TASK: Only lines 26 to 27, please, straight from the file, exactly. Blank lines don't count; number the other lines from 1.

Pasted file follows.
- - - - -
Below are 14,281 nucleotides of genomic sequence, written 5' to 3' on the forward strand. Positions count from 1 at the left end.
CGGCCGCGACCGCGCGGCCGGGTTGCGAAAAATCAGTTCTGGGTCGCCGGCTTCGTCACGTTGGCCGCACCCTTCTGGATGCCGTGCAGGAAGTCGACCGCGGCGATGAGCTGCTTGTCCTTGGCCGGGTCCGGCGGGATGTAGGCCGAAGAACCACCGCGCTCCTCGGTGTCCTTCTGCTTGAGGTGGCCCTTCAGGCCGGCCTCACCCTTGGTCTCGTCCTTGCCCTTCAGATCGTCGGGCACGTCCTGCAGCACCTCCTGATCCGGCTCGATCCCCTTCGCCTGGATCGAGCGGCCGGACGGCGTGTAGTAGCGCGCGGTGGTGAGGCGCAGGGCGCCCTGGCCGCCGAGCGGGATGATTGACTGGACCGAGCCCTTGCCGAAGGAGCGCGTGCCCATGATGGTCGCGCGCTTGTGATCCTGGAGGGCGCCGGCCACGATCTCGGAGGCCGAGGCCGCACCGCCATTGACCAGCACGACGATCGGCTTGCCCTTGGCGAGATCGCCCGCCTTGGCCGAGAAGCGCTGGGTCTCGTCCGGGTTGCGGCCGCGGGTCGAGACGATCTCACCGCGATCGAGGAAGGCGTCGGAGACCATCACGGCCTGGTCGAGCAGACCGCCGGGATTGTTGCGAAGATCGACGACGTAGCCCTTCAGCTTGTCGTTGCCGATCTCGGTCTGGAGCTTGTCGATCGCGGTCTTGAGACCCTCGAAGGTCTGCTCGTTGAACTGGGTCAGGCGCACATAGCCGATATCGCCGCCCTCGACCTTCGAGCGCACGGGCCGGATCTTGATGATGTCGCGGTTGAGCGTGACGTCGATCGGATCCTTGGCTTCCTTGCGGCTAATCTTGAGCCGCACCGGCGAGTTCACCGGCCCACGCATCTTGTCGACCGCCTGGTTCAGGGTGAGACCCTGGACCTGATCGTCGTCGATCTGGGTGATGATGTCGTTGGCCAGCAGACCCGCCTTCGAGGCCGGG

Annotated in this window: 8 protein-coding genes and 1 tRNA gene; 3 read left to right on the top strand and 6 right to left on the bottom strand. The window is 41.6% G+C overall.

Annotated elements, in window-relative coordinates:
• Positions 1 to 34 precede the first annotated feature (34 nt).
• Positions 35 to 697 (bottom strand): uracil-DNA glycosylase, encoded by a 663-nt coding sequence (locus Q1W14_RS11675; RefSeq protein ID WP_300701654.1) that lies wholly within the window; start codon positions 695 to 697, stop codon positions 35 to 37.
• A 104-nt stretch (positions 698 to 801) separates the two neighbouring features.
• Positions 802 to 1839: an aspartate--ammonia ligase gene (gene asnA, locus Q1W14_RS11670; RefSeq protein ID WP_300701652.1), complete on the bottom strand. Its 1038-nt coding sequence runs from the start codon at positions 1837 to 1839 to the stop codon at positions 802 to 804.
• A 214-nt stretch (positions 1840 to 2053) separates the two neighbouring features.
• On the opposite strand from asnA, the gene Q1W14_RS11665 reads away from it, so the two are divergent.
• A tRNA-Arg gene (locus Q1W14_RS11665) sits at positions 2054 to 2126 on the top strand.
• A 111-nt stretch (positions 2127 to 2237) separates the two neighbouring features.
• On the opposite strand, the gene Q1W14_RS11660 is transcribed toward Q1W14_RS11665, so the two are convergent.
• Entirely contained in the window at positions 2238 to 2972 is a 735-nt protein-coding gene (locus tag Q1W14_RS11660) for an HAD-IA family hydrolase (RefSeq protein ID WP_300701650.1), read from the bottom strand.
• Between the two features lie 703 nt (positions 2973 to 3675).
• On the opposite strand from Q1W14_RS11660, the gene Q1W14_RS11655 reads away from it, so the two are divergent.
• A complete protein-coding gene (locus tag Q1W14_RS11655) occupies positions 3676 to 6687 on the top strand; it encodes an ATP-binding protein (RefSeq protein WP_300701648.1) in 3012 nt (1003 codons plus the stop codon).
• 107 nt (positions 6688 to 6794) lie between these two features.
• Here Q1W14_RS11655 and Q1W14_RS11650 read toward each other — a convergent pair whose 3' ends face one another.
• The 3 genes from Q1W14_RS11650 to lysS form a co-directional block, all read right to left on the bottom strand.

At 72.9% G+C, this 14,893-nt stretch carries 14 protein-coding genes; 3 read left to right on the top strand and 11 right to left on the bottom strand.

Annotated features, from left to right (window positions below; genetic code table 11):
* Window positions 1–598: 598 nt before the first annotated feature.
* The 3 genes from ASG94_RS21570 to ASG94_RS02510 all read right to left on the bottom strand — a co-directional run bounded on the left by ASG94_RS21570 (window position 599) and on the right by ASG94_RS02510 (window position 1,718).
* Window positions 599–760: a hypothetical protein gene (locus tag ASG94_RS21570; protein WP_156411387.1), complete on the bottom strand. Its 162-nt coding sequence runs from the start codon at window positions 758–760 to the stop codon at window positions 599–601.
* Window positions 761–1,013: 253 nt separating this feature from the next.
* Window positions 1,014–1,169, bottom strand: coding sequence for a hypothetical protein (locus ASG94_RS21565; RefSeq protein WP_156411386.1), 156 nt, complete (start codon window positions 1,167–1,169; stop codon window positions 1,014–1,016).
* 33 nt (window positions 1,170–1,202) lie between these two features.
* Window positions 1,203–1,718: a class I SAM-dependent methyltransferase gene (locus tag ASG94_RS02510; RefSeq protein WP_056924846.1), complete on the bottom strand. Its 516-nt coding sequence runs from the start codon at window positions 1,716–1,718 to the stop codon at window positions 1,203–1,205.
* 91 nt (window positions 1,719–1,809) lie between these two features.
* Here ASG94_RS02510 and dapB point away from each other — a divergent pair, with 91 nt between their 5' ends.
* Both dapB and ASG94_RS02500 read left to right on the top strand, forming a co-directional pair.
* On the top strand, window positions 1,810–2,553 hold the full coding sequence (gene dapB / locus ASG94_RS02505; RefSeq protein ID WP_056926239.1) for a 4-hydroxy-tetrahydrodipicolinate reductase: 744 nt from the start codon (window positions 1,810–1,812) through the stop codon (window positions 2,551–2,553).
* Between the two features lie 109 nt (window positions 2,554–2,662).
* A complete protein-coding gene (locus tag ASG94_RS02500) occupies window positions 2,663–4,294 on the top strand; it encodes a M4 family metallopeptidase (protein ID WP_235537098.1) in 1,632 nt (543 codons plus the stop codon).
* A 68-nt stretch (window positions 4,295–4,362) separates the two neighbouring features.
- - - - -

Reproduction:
* Window positions 761–1,013: 253 nt separating this feature from the next.
* Window positions 1,014–1,169, bottom strand: coding sequence for a hypothetical protein (locus ASG94_RS21565; RefSeq protein WP_156411386.1), 156 nt, complete (start codon window positions 1,167–1,169; stop codon window positions 1,014–1,016).